There were a high number of significant stories affecting both large enterprise and midrange businesses that run Oracle systems that came out of OpenWorld.
The biggest news at Oracle OpenWorld 2011, held Oct. 2-6 in San Francisco, was the introduction of Oracle's Exalytics big data analytics appliance, which is expected to be out early next year. And Oracle's longtime (16 years) partner, EMC-with which it has a complicated relationship-produced a competing big data analytics appliance with its Greenplum group.
Here are the highlights of the conference, as compiled by eWEEK:
Oracle unveiled Exalytics.
This new in-memory appliance is Oracle's latest whiz-bang IT machine. Exalytics includes a Sun Fire X4470 M2 server, which is a four-socket, 3U-size box running Intel's multicore (in this case, 10 CPUs) "Westmere-EX" Xeon E7 processor. As such, it features 40 processors. Each box can store an impressive amount of 5TB to 10TB of deduplicated, compressed data. It's due out in early 2012.
Oracle introduced Big Data Appliance.
Oracle's Big Data Appliance offers customers an end-to-end solution for big data. Used in conjunction with the Exadata Database Machine and the new Exalytics Business Intelligence Machine, it delivers everything users need to acquire, organize, analyze and maximize the value of big data within their enterprise.
The Big Data Appliance is a new engineered system that includes an open-source distribution of Apache Hadoop, Oracle NoSQL Database, Oracle Data Integrator Application Adapter for Hadoop, Oracle Loader for Hadoop and an open-source distribution of MapR.
EMC demonstrated new analytics platform.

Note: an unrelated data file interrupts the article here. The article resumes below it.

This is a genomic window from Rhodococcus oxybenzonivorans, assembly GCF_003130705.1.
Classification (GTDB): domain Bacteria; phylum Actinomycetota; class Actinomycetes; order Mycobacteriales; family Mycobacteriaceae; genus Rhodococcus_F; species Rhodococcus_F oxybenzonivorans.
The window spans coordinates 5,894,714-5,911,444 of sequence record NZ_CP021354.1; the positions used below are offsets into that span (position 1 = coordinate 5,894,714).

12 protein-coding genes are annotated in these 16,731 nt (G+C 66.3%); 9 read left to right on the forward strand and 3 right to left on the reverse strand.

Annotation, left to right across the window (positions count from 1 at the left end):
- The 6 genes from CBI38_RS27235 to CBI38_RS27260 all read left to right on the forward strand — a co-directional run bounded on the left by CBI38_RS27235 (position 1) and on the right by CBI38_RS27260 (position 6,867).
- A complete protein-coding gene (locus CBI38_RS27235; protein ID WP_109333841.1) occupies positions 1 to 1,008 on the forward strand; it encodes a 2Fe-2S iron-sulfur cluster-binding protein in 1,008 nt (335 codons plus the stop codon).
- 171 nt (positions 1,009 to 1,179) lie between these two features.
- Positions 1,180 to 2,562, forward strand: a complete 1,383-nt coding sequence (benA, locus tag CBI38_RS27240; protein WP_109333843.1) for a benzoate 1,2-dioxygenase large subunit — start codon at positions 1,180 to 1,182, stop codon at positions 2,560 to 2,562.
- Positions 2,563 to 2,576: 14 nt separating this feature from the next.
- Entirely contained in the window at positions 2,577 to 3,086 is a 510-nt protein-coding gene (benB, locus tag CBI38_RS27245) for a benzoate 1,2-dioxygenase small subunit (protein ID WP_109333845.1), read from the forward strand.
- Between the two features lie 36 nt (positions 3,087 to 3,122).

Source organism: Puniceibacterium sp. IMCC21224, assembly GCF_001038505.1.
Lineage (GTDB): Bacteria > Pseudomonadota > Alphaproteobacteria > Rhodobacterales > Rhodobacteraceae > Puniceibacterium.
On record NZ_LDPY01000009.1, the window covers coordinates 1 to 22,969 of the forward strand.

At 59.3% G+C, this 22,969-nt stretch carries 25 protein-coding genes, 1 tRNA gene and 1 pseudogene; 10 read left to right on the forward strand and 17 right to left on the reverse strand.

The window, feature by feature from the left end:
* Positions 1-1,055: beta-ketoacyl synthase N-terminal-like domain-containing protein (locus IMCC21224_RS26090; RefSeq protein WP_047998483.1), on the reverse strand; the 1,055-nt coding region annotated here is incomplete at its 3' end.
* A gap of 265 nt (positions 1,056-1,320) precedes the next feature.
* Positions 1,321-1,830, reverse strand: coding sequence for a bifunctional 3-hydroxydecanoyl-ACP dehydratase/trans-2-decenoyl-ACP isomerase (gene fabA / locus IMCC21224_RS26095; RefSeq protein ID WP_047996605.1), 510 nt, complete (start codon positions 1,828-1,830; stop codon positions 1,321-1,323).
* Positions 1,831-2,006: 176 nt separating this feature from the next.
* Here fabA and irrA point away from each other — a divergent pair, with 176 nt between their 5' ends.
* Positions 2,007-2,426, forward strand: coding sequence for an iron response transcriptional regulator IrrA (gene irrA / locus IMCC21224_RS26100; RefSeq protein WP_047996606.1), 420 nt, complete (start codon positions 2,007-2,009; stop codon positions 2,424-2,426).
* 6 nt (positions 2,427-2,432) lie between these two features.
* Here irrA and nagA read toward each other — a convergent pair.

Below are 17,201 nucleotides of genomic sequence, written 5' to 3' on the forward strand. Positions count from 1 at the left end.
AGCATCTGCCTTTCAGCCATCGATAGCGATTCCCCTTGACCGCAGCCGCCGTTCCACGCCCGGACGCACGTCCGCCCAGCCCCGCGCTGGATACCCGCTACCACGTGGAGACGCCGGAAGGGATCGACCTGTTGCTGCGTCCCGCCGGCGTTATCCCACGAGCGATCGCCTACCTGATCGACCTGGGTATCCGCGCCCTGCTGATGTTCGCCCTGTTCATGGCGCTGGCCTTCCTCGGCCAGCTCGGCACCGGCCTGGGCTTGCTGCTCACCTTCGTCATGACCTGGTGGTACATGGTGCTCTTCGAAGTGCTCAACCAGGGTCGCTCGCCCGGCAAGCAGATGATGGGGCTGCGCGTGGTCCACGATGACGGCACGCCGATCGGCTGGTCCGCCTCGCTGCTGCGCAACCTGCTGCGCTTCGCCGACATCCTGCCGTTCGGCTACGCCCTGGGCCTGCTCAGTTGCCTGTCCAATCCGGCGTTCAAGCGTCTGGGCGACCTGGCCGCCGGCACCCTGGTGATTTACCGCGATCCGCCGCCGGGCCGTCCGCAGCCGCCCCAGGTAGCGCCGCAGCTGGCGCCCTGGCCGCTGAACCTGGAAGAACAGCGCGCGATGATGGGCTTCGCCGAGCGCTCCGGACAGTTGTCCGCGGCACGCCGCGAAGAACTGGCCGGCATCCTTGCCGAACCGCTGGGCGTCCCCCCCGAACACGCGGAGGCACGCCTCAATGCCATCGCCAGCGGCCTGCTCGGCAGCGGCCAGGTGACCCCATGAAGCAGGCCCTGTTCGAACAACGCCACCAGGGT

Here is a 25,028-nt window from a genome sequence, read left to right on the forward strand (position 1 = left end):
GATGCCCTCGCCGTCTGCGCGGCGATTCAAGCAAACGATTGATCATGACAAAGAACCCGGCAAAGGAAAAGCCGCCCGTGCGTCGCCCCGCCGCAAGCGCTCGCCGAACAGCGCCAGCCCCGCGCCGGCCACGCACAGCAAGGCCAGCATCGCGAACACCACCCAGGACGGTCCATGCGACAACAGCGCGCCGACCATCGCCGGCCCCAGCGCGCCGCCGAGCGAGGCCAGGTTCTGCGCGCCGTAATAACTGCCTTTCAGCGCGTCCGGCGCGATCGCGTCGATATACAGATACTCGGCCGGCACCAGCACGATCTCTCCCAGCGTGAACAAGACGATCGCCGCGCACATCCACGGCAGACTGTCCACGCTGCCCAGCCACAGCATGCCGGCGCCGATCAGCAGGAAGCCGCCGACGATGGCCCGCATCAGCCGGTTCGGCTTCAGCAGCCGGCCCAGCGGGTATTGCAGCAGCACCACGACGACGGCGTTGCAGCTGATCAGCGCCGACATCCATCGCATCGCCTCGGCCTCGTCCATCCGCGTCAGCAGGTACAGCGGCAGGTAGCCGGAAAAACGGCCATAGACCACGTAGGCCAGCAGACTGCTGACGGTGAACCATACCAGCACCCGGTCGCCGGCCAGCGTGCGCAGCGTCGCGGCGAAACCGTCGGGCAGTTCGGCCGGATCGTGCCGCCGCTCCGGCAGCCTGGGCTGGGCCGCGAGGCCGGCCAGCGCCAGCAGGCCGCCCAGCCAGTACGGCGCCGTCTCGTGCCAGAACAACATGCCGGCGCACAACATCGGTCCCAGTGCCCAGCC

The data storage provider announced the Greenplum Modular Data Computing Appliance Sept. 22 (but demonstrated it at the show) as the industry's first "complete" big data analytics platform that can handle several petabytes of data. This is a plug-in appliance that enables IT shops to combine a shared-nothing macro pre-processor (MPP) relational database with enterprise-class Apache Hadoop in a single unified box to process both structured and unstructured data.
Oracle and EMC appeared to be getting along.
Even though storage is a dicey topic when the two IT giants get together, EMC's Joe Tucci and Pat Gelsinger spoke onstage in glowing terms of EMC and Oracle's many common customers (some 70,000) and how they remain committed to servicing those installations for years to come. (I guess it doesn't matter that Oracle eventually wants to supply all the hardware and software for those same customers.)
Emerson and Oracle teamed up for a new data center control package.
Trellis, which runs on Oracle Java middleware and is expected to become available early in 2012, is an open architecture-based data center infrastructure management (DCIM) package with real-time event analysis capabilities across all physical and logical systems in the data center. It is being tested on a selected-customer basis at this time.